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PublisherThe University of Arizona.
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AbstractIn natural language processing subject-verb agreement sometimes derails yielding ungrammatical sentences such as *The cost of the programs have not yet been estimated. In light of questions concerning the semantic versus syntactic nature of sentence subjects and the interactivity of language processing, researchers have investigated the occurrence and possible causes of erroneous agreement. In complex subject noun phrases such as The cost of the programs, the plurality of the noun in the lower clause has been shown to significantly affect the frequency of subject-verb agreement errors. This effect has been shown in English (Bock and Miller, 1991) and in Italian and Spanish (Vigliocco et al., 1995 and 1996). More importantly, a cross-linguistic difference appears with respect to distributivity, the semantic notion of plurality represented in a singular complex subject noun phrase. The phrase The label on the bottles can have a multiple token interpretation where several instances of the same label are conceptualized. Native (L1) English speakers show no effect for distributivity in light of subject-verb agreement errors, whereas L1 speakers of Italian and Spanish do. The primary question addressed in the current study is the following: Do the subject-verb agreement errors of non-native (L2) speakers of Spanish pattern in the same way as those of L1 speakers of Spanish, particularly with respect to distributivity? The results of the current study indicate that at least some L2 speakers of Spanish are sensitive to the effects of distributivity when processing subject-verb agreement. It is argued that the observed cross-linguistic variation with respect to the effect of distributivity on subject-verb agreement is attributable to differences in processing load resulting from cross-linguistic configurational variation within the subject noun phrase.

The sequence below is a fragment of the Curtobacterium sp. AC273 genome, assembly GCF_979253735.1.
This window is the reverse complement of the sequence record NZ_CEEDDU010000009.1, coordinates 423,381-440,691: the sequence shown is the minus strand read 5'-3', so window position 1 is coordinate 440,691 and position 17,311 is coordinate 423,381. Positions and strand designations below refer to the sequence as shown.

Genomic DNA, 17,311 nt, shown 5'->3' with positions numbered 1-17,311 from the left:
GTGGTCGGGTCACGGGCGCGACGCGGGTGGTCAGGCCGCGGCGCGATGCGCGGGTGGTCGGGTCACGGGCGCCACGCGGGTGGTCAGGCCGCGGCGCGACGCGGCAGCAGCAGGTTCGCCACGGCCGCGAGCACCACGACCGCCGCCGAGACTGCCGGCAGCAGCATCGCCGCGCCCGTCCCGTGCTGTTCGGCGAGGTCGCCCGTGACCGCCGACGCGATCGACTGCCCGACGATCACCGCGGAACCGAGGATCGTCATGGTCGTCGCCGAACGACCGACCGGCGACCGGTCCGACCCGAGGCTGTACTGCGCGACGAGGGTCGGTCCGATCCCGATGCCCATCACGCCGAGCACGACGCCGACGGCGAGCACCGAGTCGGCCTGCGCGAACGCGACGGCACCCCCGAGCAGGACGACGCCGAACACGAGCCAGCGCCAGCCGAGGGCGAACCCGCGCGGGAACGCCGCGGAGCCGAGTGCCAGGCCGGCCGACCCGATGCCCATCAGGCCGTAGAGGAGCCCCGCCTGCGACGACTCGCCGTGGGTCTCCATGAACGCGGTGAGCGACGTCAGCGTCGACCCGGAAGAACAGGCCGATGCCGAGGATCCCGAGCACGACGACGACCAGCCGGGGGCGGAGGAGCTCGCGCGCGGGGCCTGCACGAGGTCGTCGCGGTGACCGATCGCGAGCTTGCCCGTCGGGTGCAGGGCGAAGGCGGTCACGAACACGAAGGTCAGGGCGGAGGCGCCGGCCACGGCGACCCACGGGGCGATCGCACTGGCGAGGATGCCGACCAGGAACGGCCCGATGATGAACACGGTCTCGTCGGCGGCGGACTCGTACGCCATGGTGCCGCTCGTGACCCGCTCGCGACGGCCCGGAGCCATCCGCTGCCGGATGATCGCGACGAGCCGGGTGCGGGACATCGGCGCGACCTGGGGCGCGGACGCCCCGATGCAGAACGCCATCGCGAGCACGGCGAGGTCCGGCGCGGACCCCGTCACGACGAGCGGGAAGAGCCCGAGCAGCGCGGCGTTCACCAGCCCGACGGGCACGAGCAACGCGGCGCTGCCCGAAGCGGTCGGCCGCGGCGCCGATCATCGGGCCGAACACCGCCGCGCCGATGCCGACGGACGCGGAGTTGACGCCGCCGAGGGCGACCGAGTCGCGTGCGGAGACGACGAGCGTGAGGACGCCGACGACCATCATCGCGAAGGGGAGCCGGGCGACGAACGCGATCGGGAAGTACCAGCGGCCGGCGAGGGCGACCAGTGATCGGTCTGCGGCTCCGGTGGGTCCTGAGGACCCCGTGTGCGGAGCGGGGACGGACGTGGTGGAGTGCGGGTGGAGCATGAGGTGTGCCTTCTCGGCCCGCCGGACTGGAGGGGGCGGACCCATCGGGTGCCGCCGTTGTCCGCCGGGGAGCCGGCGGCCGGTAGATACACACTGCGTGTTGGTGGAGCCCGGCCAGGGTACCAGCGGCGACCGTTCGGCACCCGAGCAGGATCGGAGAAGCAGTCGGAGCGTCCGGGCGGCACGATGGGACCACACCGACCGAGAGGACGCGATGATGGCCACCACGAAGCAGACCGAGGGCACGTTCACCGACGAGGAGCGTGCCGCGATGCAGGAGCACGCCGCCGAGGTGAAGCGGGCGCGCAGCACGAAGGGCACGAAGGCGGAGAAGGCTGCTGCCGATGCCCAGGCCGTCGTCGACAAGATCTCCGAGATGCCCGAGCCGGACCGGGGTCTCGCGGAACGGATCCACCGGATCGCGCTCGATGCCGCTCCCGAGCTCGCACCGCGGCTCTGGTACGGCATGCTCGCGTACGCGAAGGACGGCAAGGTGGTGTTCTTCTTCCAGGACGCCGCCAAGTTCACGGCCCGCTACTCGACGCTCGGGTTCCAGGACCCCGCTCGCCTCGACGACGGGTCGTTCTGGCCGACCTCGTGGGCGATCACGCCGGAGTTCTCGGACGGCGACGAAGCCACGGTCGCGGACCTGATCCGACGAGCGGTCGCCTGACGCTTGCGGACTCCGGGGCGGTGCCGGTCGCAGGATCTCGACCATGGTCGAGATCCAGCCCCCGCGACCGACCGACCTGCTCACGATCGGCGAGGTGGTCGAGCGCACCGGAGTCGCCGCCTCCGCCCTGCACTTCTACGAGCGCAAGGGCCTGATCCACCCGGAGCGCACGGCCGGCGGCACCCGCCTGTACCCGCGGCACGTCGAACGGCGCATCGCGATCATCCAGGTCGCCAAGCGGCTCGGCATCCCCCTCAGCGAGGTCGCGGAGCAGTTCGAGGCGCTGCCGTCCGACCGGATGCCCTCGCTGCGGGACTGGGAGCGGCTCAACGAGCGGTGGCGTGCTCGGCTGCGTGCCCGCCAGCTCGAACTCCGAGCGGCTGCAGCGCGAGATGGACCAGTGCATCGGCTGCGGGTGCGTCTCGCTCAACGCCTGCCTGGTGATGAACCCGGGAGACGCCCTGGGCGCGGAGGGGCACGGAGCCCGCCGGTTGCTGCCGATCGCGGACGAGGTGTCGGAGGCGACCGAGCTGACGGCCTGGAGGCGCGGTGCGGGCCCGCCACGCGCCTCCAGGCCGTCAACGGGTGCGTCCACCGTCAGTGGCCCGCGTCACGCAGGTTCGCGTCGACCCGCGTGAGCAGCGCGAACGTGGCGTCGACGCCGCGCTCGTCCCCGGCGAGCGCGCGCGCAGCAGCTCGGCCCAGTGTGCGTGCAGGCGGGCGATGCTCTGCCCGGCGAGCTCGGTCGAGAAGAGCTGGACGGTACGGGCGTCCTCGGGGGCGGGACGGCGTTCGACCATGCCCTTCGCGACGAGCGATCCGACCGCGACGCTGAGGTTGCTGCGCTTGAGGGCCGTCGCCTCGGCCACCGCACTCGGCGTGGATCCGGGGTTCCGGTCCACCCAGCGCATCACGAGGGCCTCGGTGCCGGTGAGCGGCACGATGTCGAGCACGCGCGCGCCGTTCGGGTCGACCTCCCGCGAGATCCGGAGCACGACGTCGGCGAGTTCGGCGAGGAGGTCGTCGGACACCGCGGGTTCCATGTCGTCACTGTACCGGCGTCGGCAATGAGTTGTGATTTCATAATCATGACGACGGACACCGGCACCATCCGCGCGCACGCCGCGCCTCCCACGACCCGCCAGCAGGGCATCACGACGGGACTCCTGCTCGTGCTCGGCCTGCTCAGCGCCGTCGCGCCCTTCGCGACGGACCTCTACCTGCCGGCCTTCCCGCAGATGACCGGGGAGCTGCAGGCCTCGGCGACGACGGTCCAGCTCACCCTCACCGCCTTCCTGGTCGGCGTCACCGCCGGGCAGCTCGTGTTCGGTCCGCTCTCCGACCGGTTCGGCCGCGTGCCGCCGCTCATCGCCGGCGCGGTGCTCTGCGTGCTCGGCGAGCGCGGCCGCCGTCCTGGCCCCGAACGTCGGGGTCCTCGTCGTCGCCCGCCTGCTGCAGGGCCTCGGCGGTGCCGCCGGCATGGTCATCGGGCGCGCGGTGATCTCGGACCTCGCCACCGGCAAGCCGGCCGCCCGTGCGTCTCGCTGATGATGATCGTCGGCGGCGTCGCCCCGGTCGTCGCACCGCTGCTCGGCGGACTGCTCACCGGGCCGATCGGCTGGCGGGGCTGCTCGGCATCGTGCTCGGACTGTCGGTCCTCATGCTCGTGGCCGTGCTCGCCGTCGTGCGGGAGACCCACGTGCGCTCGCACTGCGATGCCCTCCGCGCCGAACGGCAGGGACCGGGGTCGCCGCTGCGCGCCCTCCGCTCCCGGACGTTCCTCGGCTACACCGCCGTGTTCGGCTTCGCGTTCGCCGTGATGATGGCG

Degree ProgramGraduate College
Second Language Acquisition and Teaching